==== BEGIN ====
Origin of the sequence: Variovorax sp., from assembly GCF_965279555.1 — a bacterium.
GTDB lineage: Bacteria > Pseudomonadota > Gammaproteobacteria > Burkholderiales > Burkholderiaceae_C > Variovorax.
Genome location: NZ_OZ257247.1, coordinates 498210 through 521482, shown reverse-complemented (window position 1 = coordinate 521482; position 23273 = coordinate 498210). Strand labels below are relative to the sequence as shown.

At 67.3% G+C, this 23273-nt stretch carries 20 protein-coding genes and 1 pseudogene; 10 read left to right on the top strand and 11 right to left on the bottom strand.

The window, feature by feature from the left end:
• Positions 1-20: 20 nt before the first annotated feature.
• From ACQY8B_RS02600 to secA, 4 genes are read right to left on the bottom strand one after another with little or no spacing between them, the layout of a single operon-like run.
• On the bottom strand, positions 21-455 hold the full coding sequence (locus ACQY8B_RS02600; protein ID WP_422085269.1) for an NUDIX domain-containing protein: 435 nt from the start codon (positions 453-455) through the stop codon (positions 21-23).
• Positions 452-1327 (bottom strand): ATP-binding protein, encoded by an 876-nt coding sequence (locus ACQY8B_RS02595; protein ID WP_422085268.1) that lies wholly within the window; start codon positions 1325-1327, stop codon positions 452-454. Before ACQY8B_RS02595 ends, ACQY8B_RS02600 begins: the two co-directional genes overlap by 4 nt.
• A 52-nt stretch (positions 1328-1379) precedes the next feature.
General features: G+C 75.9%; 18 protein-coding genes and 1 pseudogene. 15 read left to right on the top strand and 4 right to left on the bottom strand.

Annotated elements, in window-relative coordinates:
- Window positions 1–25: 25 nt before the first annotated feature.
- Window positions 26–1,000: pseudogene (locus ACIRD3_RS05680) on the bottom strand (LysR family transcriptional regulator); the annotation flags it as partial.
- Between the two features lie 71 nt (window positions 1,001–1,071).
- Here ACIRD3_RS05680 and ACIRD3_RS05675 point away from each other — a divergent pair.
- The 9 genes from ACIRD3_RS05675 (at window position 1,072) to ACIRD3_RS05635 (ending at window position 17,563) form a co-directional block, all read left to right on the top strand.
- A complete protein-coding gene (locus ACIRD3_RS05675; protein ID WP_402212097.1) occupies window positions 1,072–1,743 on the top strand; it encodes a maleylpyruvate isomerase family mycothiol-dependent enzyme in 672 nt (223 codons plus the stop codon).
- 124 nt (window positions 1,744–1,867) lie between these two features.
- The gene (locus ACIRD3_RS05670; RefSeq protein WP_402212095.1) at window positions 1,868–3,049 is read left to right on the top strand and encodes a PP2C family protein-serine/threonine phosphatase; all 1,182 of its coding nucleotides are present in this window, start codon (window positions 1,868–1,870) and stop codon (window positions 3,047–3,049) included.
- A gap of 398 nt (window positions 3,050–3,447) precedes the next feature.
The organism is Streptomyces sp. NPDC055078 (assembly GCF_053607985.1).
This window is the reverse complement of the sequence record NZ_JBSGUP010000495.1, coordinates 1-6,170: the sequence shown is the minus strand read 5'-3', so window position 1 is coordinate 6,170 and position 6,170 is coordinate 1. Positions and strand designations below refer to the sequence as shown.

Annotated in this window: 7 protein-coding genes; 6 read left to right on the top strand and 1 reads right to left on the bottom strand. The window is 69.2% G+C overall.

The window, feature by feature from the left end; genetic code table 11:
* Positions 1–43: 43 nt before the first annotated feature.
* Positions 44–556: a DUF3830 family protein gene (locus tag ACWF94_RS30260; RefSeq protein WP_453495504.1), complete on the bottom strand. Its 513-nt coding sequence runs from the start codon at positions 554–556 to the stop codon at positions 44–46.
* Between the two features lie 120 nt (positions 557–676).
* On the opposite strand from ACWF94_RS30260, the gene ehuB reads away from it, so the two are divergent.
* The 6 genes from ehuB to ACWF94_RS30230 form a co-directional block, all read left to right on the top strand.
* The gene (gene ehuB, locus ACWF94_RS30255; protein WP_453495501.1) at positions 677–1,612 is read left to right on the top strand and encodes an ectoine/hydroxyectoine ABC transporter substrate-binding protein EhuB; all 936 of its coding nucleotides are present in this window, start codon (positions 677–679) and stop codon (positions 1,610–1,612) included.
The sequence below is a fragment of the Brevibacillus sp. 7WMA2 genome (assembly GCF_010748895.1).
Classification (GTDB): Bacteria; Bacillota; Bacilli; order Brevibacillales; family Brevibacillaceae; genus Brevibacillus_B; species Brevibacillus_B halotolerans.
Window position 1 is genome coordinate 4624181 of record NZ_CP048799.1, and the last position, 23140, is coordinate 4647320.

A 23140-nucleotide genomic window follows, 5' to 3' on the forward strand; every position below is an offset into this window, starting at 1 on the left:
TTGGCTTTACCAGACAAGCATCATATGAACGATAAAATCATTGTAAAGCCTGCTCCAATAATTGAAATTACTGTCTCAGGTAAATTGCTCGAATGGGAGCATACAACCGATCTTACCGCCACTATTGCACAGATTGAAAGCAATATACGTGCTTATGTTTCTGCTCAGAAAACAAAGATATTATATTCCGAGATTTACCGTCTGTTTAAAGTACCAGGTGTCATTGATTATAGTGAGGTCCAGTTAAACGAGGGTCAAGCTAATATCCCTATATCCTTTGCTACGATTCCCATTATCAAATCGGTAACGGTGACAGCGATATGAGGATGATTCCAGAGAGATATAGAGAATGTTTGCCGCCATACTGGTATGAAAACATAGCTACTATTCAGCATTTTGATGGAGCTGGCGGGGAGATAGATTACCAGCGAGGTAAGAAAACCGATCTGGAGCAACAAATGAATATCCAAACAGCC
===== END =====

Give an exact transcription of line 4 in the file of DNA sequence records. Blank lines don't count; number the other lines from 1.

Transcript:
At 67.3% G+C, this 23273-nt stretch carries 20 protein-coding genes and 1 pseudogene; 10 read left to right on the top strand and 11 right to left on the bottom strand.